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The Education of Imran Khan

by Newsweek Pakistan

File Photo. Arif Ali—AFP

The PTI chief’s latest attack on English-medium schools prompts troubling conclusions.

Pakistan Tehreek-e-Insaf chief Imran Khan has once again criticized Pakistan’s education sector, claiming the current system is discriminatory because there are “three different systems of education: an English-medium system for the elite, with Urdu medium and religious seminaries covering the rest of the country.” He went on to say that English-medium schools distance students from “Pakistani culture” and recommended that “education should be imparted in the English language only at the higher levels and even then the syllabus should be in line with the culture of Pakistan.”

Khan’s opposition to “English-medium” schools is quite clear. However, he has voiced little criticism of the other two systems—presumably because he thinks they don’t need any improvement. According to Khan, English-medium schools inculcate an “alien” culture in Pakistan. By implication, the other two systems inculcate Pakistani culture. Khan’s exhortations to bring about a change in the country’s education sector, therefore, are squarely targeting English-medium schools. Perhaps he would prefer they shut down, as he does not want them teaching the English language at the primary levels because it prevents the inculcation of Pakistani culture. A question that is almost impossible to answer then arises: what is Pakistani culture?

Based on Khan’s statement, its clear he would abolish demand-driven, private sector English-medium schools if he were to come into power. Instead of reforming the struggling Urdu-medium system, he would end up with a two-tiered system built around the Urdu language and madrassahs. The “single” system he wants would continue to prove elusive. No single politician has ever been strong enough when in power to stem the rise of the madrassahs, which are propelled by the ever-thorny issue of ideology.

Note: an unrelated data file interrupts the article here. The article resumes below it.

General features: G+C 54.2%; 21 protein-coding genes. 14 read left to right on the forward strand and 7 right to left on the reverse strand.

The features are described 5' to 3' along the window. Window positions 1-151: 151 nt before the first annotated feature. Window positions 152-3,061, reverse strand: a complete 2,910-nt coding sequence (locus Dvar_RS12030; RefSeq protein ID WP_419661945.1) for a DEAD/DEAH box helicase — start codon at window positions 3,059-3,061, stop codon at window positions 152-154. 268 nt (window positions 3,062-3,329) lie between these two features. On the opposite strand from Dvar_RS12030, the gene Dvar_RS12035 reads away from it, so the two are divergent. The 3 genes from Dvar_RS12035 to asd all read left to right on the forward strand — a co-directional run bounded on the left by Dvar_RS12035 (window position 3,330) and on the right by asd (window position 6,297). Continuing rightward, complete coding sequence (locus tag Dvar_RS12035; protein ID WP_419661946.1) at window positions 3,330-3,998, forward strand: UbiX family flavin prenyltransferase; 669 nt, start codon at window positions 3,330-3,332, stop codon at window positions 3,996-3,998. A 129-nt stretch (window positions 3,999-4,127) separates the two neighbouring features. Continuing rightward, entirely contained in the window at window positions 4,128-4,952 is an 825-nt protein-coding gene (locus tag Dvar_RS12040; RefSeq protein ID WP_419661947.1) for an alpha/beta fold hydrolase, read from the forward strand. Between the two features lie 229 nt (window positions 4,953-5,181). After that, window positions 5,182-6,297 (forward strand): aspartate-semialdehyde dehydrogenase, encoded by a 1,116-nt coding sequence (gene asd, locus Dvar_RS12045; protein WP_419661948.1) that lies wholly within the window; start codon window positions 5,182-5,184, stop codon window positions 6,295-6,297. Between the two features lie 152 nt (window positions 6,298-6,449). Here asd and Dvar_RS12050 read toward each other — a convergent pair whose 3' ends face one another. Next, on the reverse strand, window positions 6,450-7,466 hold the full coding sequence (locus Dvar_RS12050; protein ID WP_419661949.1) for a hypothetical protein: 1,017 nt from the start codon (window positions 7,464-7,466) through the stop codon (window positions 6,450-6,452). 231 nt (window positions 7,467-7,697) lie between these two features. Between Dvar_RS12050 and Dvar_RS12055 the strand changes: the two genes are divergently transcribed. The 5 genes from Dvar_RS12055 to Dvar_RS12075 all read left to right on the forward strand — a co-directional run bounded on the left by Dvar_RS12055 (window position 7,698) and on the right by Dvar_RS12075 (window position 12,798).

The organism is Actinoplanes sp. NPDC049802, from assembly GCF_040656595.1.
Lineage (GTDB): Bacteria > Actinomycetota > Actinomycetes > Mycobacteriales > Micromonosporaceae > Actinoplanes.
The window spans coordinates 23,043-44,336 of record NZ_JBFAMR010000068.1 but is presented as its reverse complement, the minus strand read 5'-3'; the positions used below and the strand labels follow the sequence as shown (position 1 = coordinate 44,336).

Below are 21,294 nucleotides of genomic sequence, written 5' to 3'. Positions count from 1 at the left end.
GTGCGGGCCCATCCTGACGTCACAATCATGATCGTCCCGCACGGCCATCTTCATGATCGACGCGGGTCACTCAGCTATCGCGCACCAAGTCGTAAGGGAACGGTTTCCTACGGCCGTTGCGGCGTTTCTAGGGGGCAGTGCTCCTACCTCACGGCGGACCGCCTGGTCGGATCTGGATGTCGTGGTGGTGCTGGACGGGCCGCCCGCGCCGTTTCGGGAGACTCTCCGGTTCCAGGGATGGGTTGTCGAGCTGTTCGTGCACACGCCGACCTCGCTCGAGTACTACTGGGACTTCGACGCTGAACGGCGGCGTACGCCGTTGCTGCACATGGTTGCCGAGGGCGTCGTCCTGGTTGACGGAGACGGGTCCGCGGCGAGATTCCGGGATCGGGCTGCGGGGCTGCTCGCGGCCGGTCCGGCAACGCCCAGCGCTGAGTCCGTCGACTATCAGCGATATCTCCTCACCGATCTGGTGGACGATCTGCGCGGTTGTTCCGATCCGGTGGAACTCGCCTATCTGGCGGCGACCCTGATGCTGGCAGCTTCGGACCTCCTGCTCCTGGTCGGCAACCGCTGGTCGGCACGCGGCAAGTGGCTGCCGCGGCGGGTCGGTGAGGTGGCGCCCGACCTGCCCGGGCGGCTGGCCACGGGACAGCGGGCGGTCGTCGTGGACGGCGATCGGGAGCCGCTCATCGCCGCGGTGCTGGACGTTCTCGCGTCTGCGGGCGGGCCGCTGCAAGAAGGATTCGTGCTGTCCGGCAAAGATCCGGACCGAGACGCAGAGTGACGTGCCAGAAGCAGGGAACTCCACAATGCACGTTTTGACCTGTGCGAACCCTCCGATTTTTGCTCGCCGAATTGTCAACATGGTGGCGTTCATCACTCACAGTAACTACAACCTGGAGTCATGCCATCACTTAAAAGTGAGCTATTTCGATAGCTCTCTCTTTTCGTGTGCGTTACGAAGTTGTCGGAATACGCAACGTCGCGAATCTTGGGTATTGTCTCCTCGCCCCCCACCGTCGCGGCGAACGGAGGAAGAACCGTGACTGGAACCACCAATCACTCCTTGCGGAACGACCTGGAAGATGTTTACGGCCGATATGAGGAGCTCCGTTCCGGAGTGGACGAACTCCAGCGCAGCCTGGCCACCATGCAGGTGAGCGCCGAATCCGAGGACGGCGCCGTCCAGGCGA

Will the culture thus developed be Pakistani? The Urdu-medium system currently starts with “compulsory” English from sixth grade. Unsurprisingly, this instruction tends to be of poor quality. Will Khan reform state-sector schools nationwide to ensure they can fulfill the demands of the job market, which increasingly requires proficiency in the English language? Will he ever investigate why India, which also has two educational streams, is not as bothered about its culture as he is? Or why it is still able to produce high-quality scholars for the global market from this defective system? Perhaps its time Khan did some homework of his own.

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Ozan April 6, 2017 - 5:37 pm

Utter Nonsense, please get yourself educated in the issues of education. There is almost everything (from your presumption about khan’s statement to global comparison) wrong about what you write in the note.

Asad April 7, 2017 - 2:26 am